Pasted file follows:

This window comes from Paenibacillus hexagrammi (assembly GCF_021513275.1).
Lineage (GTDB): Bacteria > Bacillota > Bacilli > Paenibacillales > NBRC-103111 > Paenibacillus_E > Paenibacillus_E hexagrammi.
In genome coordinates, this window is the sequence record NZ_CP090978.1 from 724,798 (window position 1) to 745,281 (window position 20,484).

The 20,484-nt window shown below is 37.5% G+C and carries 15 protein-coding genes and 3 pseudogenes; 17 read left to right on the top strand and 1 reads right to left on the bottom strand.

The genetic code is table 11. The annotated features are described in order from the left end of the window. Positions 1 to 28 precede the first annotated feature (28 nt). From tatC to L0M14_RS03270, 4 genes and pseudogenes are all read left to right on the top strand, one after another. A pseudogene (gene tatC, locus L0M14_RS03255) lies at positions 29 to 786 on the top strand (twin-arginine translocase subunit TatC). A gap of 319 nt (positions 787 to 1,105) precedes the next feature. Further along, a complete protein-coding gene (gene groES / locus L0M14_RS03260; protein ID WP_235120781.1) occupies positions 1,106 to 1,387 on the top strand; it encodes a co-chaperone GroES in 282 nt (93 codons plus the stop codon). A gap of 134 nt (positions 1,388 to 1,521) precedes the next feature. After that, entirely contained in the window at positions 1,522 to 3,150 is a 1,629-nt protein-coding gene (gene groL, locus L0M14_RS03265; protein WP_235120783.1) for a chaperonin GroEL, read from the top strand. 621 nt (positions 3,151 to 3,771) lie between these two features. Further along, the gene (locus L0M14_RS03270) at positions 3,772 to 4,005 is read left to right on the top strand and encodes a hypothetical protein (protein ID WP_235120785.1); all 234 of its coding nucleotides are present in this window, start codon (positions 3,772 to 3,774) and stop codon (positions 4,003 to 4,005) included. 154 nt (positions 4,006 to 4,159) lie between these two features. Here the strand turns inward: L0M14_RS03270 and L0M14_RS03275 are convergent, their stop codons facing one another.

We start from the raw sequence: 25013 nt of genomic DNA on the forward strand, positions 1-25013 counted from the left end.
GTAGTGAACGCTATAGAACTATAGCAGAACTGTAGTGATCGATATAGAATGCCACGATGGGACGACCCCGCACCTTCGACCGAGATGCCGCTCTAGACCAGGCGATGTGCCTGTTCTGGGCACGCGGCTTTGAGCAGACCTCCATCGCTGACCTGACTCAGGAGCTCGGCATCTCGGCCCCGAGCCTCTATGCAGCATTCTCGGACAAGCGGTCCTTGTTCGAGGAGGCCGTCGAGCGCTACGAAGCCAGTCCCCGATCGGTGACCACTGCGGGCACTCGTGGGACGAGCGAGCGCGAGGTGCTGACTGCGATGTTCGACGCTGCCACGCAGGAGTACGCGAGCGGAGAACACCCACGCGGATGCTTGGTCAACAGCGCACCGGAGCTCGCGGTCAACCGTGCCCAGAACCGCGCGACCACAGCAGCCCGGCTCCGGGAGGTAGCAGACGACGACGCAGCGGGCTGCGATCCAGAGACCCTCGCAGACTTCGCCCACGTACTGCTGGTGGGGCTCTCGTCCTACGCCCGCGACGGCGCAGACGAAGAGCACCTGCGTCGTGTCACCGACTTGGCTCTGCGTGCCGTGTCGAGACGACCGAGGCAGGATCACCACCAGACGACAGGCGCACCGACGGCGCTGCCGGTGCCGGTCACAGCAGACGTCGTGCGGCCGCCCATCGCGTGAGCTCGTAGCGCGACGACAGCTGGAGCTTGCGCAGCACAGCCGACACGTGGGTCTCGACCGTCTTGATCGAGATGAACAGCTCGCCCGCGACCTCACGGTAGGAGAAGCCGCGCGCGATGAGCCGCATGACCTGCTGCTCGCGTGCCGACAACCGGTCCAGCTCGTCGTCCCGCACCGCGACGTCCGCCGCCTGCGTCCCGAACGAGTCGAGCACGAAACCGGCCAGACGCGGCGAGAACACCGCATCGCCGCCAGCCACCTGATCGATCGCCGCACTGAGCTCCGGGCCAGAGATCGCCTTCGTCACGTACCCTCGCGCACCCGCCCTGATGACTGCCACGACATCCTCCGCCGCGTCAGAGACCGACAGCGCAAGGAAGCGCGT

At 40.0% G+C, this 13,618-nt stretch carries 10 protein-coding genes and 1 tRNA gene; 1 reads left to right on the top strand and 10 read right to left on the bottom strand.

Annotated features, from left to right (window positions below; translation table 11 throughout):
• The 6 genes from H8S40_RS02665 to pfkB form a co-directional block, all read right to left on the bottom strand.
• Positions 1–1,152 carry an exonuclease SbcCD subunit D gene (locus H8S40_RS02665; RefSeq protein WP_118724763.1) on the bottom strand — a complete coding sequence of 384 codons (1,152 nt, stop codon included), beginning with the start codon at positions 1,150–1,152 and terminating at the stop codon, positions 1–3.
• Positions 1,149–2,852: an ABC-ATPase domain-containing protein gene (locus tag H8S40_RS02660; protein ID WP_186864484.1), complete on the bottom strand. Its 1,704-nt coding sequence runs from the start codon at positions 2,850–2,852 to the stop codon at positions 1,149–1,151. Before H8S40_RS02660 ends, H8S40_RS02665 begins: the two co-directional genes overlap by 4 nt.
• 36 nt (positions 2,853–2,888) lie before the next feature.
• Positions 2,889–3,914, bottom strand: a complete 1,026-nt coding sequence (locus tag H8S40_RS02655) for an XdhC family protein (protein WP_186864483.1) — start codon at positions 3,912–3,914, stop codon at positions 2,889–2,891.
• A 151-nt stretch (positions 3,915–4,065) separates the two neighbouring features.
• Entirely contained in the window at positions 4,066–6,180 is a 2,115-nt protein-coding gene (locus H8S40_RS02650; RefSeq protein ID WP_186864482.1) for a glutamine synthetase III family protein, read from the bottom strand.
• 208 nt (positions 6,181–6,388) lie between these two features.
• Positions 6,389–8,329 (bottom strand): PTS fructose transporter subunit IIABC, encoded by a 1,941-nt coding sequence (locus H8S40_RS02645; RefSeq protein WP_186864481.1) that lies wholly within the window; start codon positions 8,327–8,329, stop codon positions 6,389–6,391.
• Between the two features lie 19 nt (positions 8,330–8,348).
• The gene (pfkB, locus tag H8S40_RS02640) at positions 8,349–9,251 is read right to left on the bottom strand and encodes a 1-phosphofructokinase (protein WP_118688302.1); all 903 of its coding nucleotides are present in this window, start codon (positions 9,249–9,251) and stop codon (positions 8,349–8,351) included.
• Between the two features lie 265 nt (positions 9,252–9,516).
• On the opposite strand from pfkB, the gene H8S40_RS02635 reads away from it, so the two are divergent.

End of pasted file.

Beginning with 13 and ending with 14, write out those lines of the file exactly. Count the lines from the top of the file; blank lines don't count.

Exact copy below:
• 36 nt (positions 2,853–2,888) lie before the next feature.
• Positions 2,889–3,914, bottom strand: a complete 1,026-nt coding sequence (locus tag H8S40_RS02655) for an XdhC family protein (protein WP_186864483.1) — start codon at positions 3,912–3,914, stop codon at positions 2,889–2,891.